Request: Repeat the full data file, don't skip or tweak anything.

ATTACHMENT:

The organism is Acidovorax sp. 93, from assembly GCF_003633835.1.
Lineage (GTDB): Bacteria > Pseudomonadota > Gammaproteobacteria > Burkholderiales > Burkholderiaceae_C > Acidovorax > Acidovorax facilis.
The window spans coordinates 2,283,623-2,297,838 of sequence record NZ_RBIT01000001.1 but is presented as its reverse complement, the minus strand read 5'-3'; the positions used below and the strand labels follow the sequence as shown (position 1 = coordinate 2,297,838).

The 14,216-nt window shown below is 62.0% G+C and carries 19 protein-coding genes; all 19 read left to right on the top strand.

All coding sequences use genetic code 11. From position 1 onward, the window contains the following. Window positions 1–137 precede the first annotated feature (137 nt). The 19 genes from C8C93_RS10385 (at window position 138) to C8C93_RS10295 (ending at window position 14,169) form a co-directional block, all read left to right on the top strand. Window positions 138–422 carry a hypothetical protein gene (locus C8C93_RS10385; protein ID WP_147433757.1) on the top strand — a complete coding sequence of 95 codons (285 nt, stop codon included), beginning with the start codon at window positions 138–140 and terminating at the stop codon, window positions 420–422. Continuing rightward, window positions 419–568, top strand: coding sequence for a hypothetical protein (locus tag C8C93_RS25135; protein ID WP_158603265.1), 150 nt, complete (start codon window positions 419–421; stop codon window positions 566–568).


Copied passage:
The organism is Acidovorax sp. 93, from assembly GCF_003633835.1.
Lineage (GTDB): Bacteria > Pseudomonadota > Gammaproteobacteria > Burkholderiales > Burkholderiaceae_C > Acidovorax > Acidovorax facilis.
The window spans coordinates 2,283,623-2,297,838 of sequence record NZ_RBIT01000001.1 but is presented as its reverse complement, the minus strand read 5'-3'; the positions used below and the strand labels follow the sequence as shown (position 1 = coordinate 2,297,838).

The 14,216-nt window shown below is 62.0% G+C and carries 19 protein-coding genes; all 19 read left to right on the top strand.

All coding sequences use genetic code 11. From position 1 onward, the window contains the following. Window positions 1–137 precede the first annotated feature (137 nt). The 19 genes from C8C93_RS10385 (at window position 138) to C8C93_RS10295 (ending at window position 14,169) form a co-directional block, all read left to right on the top strand. Window positions 138–422 carry a hypothetical protein gene (locus C8C93_RS10385; protein ID WP_147433757.1) on the top strand — a complete coding sequence of 95 codons (285 nt, stop codon included), beginning with the start codon at window positions 138–140 and terminating at the stop codon, window positions 420–422. Continuing rightward, window positions 419–568, top strand: coding sequence for a hypothetical protein (locus tag C8C93_RS25135; protein ID WP_158603265.1), 150 nt, complete (start codon window positions 419–421; stop codon window positions 566–568).